Great Plans That Didn't Work
Humans are big on planning. Plans are definitely a good thing – they keep us organized, help us to budget, and get us to think about priorities. If only, if only they all turned out well. Maybe you remember the old Robert Burns poem, To A Mouse, and the famous line:
The best-laid schemes o' mice an 'men
Gang aft agley,
Taking a riff from the Scots poet, let’s look at a couple of great plans that went “agley.”
Winston Churchill’s Trenching Machine
Churchill was always an idea man. After the horrible trench warfare of WWI and literally hundreds of thousands killed in “no man’s lands” between the enemy trenches, Churchill came up with a plan. With the advent of the second World War, Churchill anticipated similar fighting in the fields of France and commissioned a project to build a large trencher, dubbed “Cultivator No. 6,” that could provide protection for troops and tanks on the battlefield. A single prototype was built and named “Nellie.”
Nellie ran on tracks and could cut a trench 7’ 6” wide and over 8’ deep. The prototype was tested successfully, but the German “blitzkrieg” demonstrated quickly that trench warfare was unlikely to be a feature of the new conflict. Nonetheless, the determined Churchill pushed the project through the early years of the war. He mentions the project only briefly in his memoirs, with the statement, "I am responsible but impenitent".
Henry Ford’s Industrial Utopia
In 1928, Henry Ford struck a deal with the Brazilian government that granted a Ford subsidiary use of 3900 square miles of land on the banks of the Rio Tapajós. Rubber for automobile tires was in high demand and Ford intended to use his modern methods to increase production. Fordlandia, a pre-fabricated industrial town was installed on the site and the Ford Motor Company instituted restrictive rules and regulations for employees who lived in American styled housing constructed in the compound.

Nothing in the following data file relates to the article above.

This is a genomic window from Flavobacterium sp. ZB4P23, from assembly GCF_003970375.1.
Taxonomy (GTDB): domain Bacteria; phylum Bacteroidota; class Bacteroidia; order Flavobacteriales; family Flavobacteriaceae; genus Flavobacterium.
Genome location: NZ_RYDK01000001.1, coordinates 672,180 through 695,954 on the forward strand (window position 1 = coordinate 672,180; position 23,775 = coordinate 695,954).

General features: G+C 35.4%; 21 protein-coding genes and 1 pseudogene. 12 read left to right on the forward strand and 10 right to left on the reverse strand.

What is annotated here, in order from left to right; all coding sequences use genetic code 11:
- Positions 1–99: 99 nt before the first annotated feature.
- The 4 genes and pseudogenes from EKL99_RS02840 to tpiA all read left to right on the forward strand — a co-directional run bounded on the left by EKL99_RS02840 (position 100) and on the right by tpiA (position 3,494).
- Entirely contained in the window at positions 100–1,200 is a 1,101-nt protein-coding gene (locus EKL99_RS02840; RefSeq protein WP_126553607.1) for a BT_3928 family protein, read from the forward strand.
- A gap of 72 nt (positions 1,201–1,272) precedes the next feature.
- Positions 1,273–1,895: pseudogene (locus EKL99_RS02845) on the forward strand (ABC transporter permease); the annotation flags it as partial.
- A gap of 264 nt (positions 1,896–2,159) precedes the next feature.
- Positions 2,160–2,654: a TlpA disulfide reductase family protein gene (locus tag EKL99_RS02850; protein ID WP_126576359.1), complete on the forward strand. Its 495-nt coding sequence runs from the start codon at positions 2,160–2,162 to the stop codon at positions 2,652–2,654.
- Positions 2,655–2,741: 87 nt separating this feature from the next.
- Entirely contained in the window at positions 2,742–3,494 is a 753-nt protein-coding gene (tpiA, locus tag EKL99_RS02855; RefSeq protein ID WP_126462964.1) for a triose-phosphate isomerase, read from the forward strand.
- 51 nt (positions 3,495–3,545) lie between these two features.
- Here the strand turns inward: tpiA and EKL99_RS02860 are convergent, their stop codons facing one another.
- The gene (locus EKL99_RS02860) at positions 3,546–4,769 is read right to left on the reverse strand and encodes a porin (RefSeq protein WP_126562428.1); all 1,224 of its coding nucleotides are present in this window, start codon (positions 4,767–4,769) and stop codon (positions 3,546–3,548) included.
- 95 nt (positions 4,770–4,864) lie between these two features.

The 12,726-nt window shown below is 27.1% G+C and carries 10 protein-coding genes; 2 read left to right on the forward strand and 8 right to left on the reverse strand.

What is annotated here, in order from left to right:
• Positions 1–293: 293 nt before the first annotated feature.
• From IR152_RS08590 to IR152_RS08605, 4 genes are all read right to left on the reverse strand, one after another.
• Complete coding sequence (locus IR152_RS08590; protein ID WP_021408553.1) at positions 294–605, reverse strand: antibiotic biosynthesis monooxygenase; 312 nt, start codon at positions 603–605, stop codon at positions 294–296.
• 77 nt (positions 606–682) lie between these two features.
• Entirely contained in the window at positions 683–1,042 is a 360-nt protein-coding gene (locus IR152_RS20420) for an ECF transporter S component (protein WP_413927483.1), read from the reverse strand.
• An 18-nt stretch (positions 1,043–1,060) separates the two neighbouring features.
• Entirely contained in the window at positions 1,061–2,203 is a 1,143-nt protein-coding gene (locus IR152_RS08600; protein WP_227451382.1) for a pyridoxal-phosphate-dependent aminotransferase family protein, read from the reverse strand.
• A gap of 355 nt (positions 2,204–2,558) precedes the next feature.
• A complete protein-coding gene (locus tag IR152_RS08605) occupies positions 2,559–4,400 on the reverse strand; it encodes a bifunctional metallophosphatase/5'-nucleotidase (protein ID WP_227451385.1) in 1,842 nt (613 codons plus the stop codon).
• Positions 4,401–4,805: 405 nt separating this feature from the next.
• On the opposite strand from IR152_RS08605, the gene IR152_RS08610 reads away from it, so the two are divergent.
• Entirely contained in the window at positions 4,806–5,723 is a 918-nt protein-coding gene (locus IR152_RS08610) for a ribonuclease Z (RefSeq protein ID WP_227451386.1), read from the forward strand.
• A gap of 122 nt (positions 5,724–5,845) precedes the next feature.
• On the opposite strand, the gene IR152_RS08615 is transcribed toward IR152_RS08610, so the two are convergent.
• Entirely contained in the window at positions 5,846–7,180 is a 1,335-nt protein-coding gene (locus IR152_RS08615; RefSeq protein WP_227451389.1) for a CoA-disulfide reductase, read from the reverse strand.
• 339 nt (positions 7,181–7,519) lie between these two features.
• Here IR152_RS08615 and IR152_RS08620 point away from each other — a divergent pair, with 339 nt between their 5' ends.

Unfortunately, Ford’s agricultural experts didn’t know much about agriculture in the tropics. They planted the rubber trees in orchards, where they were easy prey for blight and bugs. The employees didn’t appreciate hamburgers, strict working hours, or a prohibition on alcohol. They revolted in 1930. Henry Ford never visited Fordlandia, and the endeavor never produced. It was sold by his son at a loss of $20 million in 1945, after the invention of synthetic rubber.
Planning that Works: Include Print
Here’s a plan that worked. In 1456, Johannes Gutenberg produced the first Bible printed with movable type. Gutenberg printed only between 150 and 180 Bibles in his days, but since then, the Guiness Book of World Records estimates that over 5 billion Bibles have been produced.
Print is a demonstrated winner. Marketers, businesses, and organizations continue to favor print for one simple reason:
People like Print
Print is tangible, durable, shareable, and it works well in combination with online communications efforts. Any way you cut it or tear it, print should be part of your communications plans for 2016.
Call Sphinx Business Solutions If you’d like to discuss ideas, or click the banner ad below for more information and a free gift to keep you on track in 2016.
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Photo Credit: Wikimendia Commons